We need to be “hyper-vigilant” about our news sources and should look beyond the mainstream. CNS photo/Tyrone Siu, Reuters

Sr. Helena Burns: Truth and the world according to media

By 
  • January 26, 2022

When I give Media Literacy workshops to folks, I often ask: What’s the first thing you think of when you think of “the media”? The overwhelming majority think: the news.

Of course, the term “media” is actually quite expansive and includes five categories (according to one of my astute Media Lit profs): content, technology, business, institutions and audiences. If you’re surprised by “audiences” being part and parcel of “media,” it’s because audiences have way more power and control over media than they realize.

Do you look to the news media for truth? If you answered affirmatively, we need to talk. In a free country (where the media is not state-controlled), journalistic standards are such that reporters should be impartially, disinterestedly seeking out and delivering the truth as best they can, serving up their unadorned findings to us.

However. Over time, news outlets have been bought out by larger and larger media and business concerns with profit motives. This is a problem. Advertisers basically support our ability to get news that’s free of charge. And what wares, pray tell, are these advertisers hawking? Is it possible that advertisers might be shaping the content of the news so that we, the audience, feel we must absolutely and urgently avail ourselves of their products? Did you know that in the United States, a representative of Big Pharma sits on the board of almost all major news outlets?

As a news junkie who has enjoyed devouring a physical newspaper every day since I was 12 years old, I am not trashing all the valiant news organizations and news people who have kept me informed and often risked their lives to tell important stories through the years. But the times they are a-changing. Do you notice?

There are only five corporate behemoths (it used to be six) that own virtually all the commercial news and media produced in the world. Once fairly trustworthy national and even local news sources now parrot the same talking points in unison. The sacred trust of the fourth estate has been compromised.

So to whom can we turn? I personally sample a large smattering of more or less independent news and information channels all over the Internet. Don’t laugh because it’s the Internet. The Internet can mean you and me and a microphone reporting about our neighbourhood. That’s real. That’s honest. And by information channels, I mean folks who are “boots on the ground” in whatever sphere I’m interested in.

The only problem with this citizen journalism today — besides obvious frauds and click-baiters — is ever-increasing censorship. Did you know that Twitter teamed up with AP and Reuters in 2021 to suppress what they deem “misinformation”? Could it be that misinformation means whatever might harm their bottom line? Did you know that most “fact-checking” entities are set-up and paid for by platforms that embrace special interests and special interest groups? Did you know award-winning scientists, doctors and researchers are being silenced and cancelled across all media because they are trying to actually “do science” the way it’s supposed to be done: by dialoguing and wrestling with the data, and because they are questioning the monolithic narratives around the pandemic?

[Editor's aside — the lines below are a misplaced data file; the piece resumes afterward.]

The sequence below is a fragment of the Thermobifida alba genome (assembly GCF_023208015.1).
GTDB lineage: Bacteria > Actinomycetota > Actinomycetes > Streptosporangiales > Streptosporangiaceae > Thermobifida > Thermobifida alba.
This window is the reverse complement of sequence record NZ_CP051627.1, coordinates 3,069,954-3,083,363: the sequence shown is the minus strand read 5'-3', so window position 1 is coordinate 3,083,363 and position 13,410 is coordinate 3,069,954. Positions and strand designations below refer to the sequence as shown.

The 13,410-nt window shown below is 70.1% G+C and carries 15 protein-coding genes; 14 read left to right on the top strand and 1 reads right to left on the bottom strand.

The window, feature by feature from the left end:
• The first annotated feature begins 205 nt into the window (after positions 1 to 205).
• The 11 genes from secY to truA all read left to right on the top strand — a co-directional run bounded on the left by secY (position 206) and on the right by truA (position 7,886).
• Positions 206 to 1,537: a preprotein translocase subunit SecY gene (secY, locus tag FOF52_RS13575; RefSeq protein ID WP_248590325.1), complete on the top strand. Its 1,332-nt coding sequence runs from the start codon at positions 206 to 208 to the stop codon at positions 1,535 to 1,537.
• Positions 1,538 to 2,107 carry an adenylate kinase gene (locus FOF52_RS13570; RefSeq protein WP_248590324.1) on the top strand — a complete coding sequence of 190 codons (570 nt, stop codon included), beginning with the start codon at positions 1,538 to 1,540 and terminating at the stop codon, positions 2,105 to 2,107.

We need to be hyper-vigilant regarding news media today. Sample alternative news outlets (both secular and Catholic). I’m a big YouTube fan when it comes to news. WION out of India brings a fresh global perspective. 2nachecki is Africa reporting on itself and correcting false narratives. And who doesn’t love Rebel News Canada, UK and Australia? Often, they are the only media who show up to newsworthy protests. And as much as I favour these courageous, plucky news correspondents, all media must be subjected to critical thinking and Media/News Literacy.

We don’t need to be suspicious (a no-no in Media Literacy), but simply intelligent and questioning. If something doesn’t add up, if something smells funny, if something doesn’t make sense—don’t just swallow it down. Investigate further. Talk back to your TV or media device. Take another look at what has conveniently been labeled “conspiracy theory.” It ain’t a theory if it’s documented and unfolding right before your eyes. Believe your eyes.

Lately, I have been absolutely struck by and stuck on this passage from 2 Thessalonians 2:11 about the End Times where God says that He will send a “powerful delusion.” Why? Because we didn’t love God? Didn’t follow His commandments? Because we were bad? No. Because we “didn’t love the truth.”

(Sr. Burns, fsp, is a Daughter of St. Paul. She holds a Masters in Media Literacy Education and studied screenwriting at UCLA. Hellburns.com Twitter: @srhelenaburns.)

Please support The Catholic Register

Unlike many media companies, The Catholic Register has never charged readers for access to the news and information on our website. We want to keep our award-winning journalism as widely available as possible. But we need your help.

For more than 125 years, The Register has been a trusted source of faith-based journalism. By making even a small donation you help ensure our future as an important voice in the Catholic Church. If you support the mission of Catholic journalism, please donate today. Thank you.